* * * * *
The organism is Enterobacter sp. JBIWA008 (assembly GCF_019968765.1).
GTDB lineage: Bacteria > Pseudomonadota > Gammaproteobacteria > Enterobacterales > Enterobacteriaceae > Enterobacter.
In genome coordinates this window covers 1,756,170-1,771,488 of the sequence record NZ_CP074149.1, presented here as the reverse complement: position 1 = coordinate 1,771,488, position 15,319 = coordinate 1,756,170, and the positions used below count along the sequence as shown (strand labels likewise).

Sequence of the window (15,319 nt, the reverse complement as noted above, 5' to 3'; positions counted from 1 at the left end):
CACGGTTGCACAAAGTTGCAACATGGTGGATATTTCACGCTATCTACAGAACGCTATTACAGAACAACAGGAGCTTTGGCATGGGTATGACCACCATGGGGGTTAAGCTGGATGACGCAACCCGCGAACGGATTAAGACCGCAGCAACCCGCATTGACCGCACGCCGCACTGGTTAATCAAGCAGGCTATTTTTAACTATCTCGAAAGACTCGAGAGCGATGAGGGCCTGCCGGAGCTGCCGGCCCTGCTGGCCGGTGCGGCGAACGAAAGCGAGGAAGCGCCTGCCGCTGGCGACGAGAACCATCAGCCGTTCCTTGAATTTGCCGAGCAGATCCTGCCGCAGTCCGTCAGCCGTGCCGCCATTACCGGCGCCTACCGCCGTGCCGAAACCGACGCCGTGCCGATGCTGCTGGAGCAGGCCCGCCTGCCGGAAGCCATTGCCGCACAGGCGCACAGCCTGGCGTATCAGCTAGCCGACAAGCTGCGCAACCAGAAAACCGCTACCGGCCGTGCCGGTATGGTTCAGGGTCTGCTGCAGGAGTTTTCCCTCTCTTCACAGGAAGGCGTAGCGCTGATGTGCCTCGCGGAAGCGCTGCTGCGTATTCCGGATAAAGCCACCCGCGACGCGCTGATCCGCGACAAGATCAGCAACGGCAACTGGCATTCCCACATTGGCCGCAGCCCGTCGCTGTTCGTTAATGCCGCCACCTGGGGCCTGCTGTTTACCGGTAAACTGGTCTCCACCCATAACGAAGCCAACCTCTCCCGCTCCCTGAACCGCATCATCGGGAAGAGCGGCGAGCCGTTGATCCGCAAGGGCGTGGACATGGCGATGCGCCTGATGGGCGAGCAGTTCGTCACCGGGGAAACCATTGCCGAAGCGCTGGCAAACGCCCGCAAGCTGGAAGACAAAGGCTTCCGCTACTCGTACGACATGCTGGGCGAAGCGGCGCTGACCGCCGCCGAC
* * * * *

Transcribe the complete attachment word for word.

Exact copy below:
The organism is Enterobacter sp. JBIWA008 (assembly GCF_019968765.1).
GTDB lineage: Bacteria > Pseudomonadota > Gammaproteobacteria > Enterobacterales > Enterobacteriaceae > Enterobacter.
In genome coordinates this window covers 1,756,170-1,771,488 of the sequence record NZ_CP074149.1, presented here as the reverse complement: position 1 = coordinate 1,771,488, position 15,319 = coordinate 1,756,170, and the positions used below count along the sequence as shown (strand labels likewise).

Sequence of the window (15,319 nt, the reverse complement as noted above, 5' to 3'; positions counted from 1 at the left end):
CACGGTTGCACAAAGTTGCAACATGGTGGATATTTCACGCTATCTACAGAACGCTATTACAGAACAACAGGAGCTTTGGCATGGGTATGACCACCATGGGGGTTAAGCTGGATGACGCAACCCGCGAACGGATTAAGACCGCAGCAACCCGCATTGACCGCACGCCGCACTGGTTAATCAAGCAGGCTATTTTTAACTATCTCGAAAGACTCGAGAGCGATGAGGGCCTGCCGGAGCTGCCGGCCCTGCTGGCCGGTGCGGCGAACGAAAGCGAGGAAGCGCCTGCCGCTGGCGACGAGAACCATCAGCCGTTCCTTGAATTTGCCGAGCAGATCCTGCCGCAGTCCGTCAGCCGTGCCGCCATTACCGGCGCCTACCGCCGTGCCGAAACCGACGCCGTGCCGATGCTGCTGGAGCAGGCCCGCCTGCCGGAAGCCATTGCCGCACAGGCGCACAGCCTGGCGTATCAGCTAGCCGACAAGCTGCGCAACCAGAAAACCGCTACCGGCCGTGCCGGTATGGTTCAGGGTCTGCTGCAGGAGTTTTCCCTCTCTTCACAGGAAGGCGTAGCGCTGATGTGCCTCGCGGAAGCGCTGCTGCGTATTCCGGATAAAGCCACCCGCGACGCGCTGATCCGCGACAAGATCAGCAACGGCAACTGGCATTCCCACATTGGCCGCAGCCCGTCGCTGTTCGTTAATGCCGCCACCTGGGGCCTGCTGTTTACCGGTAAACTGGTCTCCACCCATAACGAAGCCAACCTCTCCCGCTCCCTGAACCGCATCATCGGGAAGAGCGGCGAGCCGTTGATCCGCAAGGGCGTGGACATGGCGATGCGCCTGATGGGCGAGCAGTTCGTCACCGGGGAAACCATTGCCGAAGCGCTGGCAAACGCCCGCAAGCTGGAAGACAAAGGCTTCCGCTACTCGTACGACATGCTGGGCGAAGCGGCGCTGACCGCCGCCGAC